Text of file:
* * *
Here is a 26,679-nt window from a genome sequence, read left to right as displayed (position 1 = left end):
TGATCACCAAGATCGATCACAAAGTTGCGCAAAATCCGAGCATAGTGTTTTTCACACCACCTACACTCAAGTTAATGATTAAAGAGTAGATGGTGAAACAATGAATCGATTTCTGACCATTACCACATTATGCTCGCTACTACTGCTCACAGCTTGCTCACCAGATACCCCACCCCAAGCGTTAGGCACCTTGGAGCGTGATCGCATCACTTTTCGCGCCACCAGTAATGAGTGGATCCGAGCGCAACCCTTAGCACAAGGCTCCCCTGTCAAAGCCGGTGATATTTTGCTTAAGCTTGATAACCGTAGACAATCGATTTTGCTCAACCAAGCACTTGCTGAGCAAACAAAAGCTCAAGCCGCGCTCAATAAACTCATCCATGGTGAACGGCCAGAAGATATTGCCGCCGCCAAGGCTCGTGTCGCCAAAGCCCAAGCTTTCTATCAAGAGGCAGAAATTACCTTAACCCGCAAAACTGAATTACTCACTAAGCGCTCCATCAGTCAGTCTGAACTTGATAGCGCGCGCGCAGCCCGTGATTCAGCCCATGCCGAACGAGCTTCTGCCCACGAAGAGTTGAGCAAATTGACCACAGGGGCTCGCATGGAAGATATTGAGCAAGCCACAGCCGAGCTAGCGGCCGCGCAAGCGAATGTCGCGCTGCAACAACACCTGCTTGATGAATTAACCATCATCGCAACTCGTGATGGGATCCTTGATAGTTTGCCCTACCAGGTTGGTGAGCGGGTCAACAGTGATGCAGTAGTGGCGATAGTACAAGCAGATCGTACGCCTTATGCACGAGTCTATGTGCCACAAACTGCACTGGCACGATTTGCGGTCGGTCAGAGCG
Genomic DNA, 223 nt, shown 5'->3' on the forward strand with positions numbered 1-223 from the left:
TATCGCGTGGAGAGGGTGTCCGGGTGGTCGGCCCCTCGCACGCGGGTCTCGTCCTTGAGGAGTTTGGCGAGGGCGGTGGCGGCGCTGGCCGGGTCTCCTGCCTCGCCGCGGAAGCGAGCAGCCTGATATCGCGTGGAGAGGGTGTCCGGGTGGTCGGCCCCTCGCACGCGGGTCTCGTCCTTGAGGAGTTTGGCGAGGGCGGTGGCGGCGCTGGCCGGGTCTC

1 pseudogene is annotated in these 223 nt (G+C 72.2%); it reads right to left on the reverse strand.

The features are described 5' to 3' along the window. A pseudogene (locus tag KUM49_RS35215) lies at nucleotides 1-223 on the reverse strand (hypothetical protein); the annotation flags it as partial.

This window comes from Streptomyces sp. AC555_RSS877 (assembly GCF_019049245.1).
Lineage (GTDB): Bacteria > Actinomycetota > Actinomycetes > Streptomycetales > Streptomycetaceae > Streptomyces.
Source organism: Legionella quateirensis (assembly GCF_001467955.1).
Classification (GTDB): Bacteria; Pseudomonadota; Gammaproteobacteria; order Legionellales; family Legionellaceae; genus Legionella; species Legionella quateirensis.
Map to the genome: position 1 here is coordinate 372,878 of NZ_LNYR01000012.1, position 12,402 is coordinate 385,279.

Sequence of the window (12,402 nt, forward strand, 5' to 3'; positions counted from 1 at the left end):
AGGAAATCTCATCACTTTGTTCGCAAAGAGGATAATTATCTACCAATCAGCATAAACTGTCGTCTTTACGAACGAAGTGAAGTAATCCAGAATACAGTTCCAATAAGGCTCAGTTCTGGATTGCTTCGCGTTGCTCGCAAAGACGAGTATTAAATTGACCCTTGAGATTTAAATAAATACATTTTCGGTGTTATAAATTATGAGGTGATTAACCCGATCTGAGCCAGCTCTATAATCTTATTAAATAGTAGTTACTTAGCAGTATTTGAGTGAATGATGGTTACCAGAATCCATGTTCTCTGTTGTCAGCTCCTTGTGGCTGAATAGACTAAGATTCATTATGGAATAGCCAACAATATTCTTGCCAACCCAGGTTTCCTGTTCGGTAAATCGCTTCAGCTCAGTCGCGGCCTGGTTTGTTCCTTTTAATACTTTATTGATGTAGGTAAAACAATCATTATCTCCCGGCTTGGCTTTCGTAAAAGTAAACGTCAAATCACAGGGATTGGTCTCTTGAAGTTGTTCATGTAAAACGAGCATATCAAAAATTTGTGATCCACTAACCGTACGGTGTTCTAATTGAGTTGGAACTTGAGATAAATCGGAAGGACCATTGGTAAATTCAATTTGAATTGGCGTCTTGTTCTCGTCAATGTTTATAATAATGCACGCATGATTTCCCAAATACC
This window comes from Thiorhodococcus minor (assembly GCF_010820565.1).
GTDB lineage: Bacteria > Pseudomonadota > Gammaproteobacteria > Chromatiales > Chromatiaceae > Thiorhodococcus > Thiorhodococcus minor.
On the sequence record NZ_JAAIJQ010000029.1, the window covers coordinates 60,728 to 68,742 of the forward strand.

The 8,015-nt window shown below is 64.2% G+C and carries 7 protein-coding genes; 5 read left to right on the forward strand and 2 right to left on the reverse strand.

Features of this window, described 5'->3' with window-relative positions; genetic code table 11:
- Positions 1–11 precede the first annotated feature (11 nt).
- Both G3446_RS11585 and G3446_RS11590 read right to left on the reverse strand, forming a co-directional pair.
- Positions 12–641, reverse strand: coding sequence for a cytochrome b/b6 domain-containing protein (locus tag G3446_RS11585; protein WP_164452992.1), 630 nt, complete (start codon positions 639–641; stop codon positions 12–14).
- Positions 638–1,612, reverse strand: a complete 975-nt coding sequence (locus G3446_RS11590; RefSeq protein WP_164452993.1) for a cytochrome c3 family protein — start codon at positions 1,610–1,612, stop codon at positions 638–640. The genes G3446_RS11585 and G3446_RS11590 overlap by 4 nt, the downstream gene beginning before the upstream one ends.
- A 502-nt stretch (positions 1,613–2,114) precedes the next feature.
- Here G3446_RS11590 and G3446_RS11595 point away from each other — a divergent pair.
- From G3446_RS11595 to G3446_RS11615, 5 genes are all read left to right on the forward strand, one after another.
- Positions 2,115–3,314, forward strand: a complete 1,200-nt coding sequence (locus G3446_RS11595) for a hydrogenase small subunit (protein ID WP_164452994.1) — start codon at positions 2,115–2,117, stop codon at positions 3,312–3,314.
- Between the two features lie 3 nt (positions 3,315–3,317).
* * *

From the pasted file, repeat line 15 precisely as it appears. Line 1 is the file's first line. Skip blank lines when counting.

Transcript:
GTDB lineage: Bacteria > Pseudomonadota > Gammaproteobacteria > Chromatiales > Chromatiaceae > Thiorhodococcus > Thiorhodococcus minor.